The technology group Wärtsilä, with the consent of all joint Japanese patent holders developing gate rudder technology, has announced the signing of a Licence and Co-operation Agreement with Kuribayashi Steamship Co for future development, sales and servicing of the gate rudders. In addition to Kuribayashi Steamship Co, the other patent holders are Kamome Propeller, the National Institute of Maritime, Port and Aviation Technology (NIMPAT, Japan), Yamanaka Shipbuilding, and Professor Noriyuki Sasaki. As an authorised license holder and partner, Wärtsilä intends to fully integrate gate rudders within its propulsion product designs and focus on global markets outside Japan. The agreement was signed on 28 February 2020.
By offering gate rudders as an integral part of Wärtsilä’s propulsion offerings for newbuild vessels, compliance with the Energy Efficiency Design Index (EEDI) will be further facilitated. The technology is available for both new build and existing vessels. As an integral part of the design, it will realise synergies in capital and operational savings for ship owners by increasing fuel efficiency, improving manoeuvrability and course stability in both calm and rough sea conditions, while also reducing noise and vibration.
This new collaborative partnership will accelerate the deployment of gate rudder systems across all vessel classes. By combining Wärtsilä’s propulsion and machinery integration expertise with the Japanese patent holders’ gate rudder technology and know-how, this new technology will become accessible throughout the marine sector, with ship owners benefiting from the technology concepts.
Speaking on the agreement, Lars Anderson, Director, Propulsion, Wärtsilä Marine, said: “At Wärtsilä we are doing our outmost to support our customers as they look for new technologies to reduce operating costs and improve the environmental sustainability of their operations. We see great potential in this gate rudder technology collaboration. Today’s agreement enables us to support the building of better and more sustainable vessels already today, and Kuribayashi Steamship and the Japanese patent holders are the ideal partners to help us realise this goal.”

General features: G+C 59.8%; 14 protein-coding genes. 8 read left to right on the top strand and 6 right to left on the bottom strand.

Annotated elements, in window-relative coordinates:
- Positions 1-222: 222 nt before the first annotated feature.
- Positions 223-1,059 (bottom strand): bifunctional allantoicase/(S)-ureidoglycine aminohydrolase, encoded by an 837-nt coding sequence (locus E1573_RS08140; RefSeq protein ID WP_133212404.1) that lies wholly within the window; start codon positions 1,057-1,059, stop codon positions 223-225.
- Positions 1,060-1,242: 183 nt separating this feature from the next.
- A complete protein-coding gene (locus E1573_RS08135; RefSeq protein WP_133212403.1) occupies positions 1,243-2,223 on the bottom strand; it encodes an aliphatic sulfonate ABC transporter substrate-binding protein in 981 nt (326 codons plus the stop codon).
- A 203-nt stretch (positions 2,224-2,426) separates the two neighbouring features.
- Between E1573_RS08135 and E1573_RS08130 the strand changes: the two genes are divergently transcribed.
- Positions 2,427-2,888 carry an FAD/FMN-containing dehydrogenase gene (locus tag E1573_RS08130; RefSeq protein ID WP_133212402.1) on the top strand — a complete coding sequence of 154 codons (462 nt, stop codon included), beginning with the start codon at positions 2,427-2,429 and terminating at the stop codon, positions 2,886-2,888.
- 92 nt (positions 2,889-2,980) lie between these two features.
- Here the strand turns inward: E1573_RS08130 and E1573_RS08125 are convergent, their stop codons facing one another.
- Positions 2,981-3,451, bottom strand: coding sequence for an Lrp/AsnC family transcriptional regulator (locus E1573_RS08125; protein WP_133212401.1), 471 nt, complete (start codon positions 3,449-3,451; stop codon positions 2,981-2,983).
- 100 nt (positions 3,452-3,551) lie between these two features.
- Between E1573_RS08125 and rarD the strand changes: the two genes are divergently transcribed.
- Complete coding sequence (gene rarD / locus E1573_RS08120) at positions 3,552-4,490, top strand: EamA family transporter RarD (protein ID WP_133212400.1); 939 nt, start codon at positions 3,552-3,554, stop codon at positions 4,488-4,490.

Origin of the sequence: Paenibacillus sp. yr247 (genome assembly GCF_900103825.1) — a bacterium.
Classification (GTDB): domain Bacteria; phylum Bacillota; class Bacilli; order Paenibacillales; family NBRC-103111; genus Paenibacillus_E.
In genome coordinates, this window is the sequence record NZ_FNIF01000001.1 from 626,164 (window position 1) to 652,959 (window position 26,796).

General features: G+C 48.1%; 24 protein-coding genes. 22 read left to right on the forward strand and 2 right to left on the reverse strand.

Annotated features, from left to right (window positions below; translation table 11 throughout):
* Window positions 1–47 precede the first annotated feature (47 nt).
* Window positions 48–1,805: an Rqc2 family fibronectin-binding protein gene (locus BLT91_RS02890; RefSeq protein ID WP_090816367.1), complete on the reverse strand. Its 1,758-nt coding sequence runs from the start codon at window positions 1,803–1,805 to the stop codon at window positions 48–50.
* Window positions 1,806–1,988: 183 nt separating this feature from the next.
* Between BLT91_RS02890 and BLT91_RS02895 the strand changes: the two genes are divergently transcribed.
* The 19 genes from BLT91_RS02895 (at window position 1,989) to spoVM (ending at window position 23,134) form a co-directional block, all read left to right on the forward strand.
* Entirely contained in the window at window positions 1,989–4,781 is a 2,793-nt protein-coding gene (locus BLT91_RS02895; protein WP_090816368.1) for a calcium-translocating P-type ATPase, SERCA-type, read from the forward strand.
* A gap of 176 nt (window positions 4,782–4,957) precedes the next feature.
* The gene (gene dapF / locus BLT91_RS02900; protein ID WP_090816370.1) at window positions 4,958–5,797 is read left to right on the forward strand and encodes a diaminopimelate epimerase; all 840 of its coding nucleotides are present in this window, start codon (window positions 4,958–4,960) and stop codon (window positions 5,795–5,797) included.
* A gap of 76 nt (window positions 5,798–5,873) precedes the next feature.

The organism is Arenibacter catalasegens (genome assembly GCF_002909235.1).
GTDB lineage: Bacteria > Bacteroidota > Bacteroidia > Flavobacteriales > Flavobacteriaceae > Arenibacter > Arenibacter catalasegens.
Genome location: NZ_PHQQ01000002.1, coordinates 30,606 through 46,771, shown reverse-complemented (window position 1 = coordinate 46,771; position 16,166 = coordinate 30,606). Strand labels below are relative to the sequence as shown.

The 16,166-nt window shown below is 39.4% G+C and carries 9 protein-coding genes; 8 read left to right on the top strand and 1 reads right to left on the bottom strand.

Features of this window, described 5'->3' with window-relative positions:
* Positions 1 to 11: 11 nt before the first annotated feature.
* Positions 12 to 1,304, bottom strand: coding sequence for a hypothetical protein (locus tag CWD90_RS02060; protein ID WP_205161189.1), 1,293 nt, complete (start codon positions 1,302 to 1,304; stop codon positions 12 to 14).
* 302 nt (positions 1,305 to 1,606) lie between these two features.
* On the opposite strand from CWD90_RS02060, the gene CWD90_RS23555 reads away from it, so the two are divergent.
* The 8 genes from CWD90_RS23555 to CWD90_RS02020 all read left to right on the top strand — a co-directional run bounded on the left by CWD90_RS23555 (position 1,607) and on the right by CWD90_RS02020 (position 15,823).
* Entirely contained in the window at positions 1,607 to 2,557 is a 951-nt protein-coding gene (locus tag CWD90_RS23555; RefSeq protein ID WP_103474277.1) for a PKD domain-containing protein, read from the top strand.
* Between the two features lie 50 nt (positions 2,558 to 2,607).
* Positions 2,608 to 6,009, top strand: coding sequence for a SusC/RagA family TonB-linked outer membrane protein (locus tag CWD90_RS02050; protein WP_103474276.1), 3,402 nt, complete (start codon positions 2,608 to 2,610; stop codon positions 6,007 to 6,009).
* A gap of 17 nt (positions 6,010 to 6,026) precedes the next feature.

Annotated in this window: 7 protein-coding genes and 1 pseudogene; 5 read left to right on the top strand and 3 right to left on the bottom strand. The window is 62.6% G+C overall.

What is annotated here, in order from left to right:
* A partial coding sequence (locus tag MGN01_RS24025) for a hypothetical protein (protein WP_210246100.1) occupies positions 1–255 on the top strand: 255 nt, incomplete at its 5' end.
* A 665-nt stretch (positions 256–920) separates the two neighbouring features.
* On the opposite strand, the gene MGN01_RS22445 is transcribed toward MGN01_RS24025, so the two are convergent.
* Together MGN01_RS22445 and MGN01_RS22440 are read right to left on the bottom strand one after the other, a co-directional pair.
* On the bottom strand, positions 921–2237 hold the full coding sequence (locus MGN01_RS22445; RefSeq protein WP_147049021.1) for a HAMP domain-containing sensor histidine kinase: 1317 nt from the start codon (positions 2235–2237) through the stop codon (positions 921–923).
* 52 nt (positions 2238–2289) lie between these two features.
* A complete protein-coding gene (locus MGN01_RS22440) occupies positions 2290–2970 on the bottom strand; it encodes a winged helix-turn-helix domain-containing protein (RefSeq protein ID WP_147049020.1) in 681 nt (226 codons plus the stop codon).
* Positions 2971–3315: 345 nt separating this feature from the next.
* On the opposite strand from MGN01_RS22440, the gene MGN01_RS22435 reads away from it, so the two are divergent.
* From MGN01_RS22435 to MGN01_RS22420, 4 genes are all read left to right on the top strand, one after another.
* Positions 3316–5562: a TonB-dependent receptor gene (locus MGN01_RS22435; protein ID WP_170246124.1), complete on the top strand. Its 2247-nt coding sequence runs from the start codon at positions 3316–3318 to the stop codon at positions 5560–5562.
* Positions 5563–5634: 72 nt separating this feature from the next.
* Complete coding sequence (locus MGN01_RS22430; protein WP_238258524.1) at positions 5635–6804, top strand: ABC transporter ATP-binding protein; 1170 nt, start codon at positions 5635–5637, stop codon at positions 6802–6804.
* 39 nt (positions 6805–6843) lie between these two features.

Sadatomo Kuribayashi, Chairman of Kuribayashi Steamship Co. Ltd., added: “Today’s agreement with Wärtsilä is a major step forward in introducing gate rudder technology to the global market, and it helps the shipping industry’s initiatives for sustainable shipping and reduced operating costs. An innovative approach has been taken in creating this new solution for the maritime industry. The first evaluations of vessel performance on Japanese coastal vessels have shown a significant improvement in efficiency and manoeuvrability. We see Wärtsilä, with a strong global presence, and sharing the same commitment for developing cleaner, more sustainable, and efficient marine shipping, as being the ideal partner.”
Instead of the traditional rudder arrangement in the propeller slipstream, the gate rudder is a twin arrangement around the propeller, allowing improved fuel efficiency and reduced emissions. The concept is applicable to all current vessels equipped with conventional propellers.